U.S. Pat. No. 6,819,919 to Tanaka issued on Nov. 16, 2004 and entitled “Method for providing matching and introduction services to proximate mobile users and service providers” discloses a system enabling mobile wireless users to obtain information on other proximate users both fixed and wireless. The information is gathered from a central database that stores user profiles and real-time locations of system users. Mobile users can request information on nearby users by submitting a request from a mobile telephone or similar communications endpoint to the central database. The request is accompanied by the user's location, obtained from GPS (Global Positioning System) or other technology, or from user input. The server searches the profile database for nearby users based on requester's location, locations of other users of the system and optional parameters specified in the request. Search results are returned to the requester. The system facilitates communication between requester and owner(s) of profiles returned by system.
U.S. Pat. No. 6,950,649 to Videtich issued on Sep. 27, 2005 and entitled “Method and system for pulling information from a mobile vehicle within a mobile vehicle communications system” discloses a system and method that is directed to obtaining information from a mobile vehicle within a mobile vehicle communication service. The method provides creating a mobile vehicle contact list based on an information request, determining a time period to transmit the mobile vehicle contact list and the information request, transmitting the mobile vehicle contact list and the information request to the mobile vehicle at the determined time period, and receiving the information from the mobile vehicle, at a specified time, based on the information requested. The system further provides means for creating a vehicle contact list based on the information request, means for determining a time period to transmit the mobile vehicle contact list and the information request, means for transmitting the mobile vehicle contact list and the information request to the mobile vehicle at the determined time period, and means for receiving the information, at a specified time, from the mobile vehicle based on the information requested.
U.S. Pat. No. 6,968,052 to Wullert, II issued on Nov. 22, 2005 and entitled “Method and apparatus for creating a presence monitoring contact list with dynamic membership” discloses methods and apparatus to generate a dynamic contact list of contact and presence information about contact events in a communication system when a calling entity unsuccessfully attempts to communicate with a called entity. When such a contact event occurs, a routing processor or call agent generates contact information about the contact event, including the calling party, called party, time of the contact event, and purpose of the contact event. A presence management processor also generates the presence information about the calling party's subsequent availability for return communication, including if a calling party is available for return communication, when the calling party is available for return communication, how long the calling party is available for return communication, and how the calling party is available for return communication. This contact and presence information is displayed to the called party in a dynamic contact list that includes contact and presence information for a plurality of contact events and calling parties, respectively.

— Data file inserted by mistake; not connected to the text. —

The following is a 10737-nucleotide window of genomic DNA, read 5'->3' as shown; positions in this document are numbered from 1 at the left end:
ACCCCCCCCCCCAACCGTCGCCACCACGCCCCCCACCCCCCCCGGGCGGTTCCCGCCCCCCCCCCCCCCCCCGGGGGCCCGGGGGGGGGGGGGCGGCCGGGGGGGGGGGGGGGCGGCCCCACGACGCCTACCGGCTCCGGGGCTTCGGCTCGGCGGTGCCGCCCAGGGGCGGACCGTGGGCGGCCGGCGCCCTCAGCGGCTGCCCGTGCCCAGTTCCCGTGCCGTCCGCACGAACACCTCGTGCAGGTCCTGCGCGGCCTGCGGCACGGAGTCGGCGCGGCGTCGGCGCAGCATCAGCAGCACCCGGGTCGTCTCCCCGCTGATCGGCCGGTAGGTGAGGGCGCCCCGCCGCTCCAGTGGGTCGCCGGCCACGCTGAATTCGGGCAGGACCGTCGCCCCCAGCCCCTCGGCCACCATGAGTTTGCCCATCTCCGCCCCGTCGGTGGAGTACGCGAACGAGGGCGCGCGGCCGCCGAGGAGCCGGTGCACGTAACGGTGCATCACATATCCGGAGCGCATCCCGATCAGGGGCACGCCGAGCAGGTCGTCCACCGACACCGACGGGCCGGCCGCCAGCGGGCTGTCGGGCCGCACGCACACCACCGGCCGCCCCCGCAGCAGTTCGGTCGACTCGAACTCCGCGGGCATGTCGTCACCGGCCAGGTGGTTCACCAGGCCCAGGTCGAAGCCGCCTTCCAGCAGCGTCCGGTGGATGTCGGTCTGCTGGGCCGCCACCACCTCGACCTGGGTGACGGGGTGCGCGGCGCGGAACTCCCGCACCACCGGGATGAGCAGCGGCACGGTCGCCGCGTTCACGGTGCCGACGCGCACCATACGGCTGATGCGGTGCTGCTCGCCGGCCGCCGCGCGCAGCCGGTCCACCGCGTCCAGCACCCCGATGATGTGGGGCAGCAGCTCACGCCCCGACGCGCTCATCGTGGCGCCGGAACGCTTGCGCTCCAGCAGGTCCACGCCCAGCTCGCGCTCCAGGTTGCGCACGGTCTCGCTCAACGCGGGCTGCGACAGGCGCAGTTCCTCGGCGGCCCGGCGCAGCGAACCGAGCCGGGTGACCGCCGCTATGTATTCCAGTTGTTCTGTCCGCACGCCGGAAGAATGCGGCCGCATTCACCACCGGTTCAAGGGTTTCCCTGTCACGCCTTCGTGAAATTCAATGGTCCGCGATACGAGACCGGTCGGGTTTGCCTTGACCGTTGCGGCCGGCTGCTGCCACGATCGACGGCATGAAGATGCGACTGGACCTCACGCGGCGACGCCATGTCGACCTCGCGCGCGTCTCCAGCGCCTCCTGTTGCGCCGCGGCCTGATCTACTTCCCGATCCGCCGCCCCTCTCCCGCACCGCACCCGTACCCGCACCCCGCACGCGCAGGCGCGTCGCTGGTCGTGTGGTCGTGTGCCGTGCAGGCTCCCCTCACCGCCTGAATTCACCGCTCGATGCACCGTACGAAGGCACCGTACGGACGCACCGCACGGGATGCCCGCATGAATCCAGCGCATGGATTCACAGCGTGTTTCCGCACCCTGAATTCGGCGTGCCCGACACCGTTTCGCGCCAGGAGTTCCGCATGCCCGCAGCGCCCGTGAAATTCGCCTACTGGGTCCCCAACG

U.S. Pat. No. 6,973,299 to Apfel issued on Dec. 6, 2005 and entitled “Unified contact list” discloses methods, systems, and computer program products for maintaining current contact and metadata information for one or more contacts. A mobile phone stores contact information for multiple forms of mobile phone communication with the contacts. Each contact is identified as either an automatic live contact to be synchronized as new information becomes available or as another contact that will not be synchronized as new information becomes available. The mobile phone communicates the contacts to a data service provider for backup storage and update processing. From automatic contact and metadata information updates initiated by and received from the data service provider the mobile phone periodically updates automatic live contacts. Based on the synchronized contact and metadata information, the mobile phone initiates communication with one of the contacts. Example communication includes voice, email, instant messaging, short message service, multimedia message service, locate, and peer to peer application (such as gaming) communication.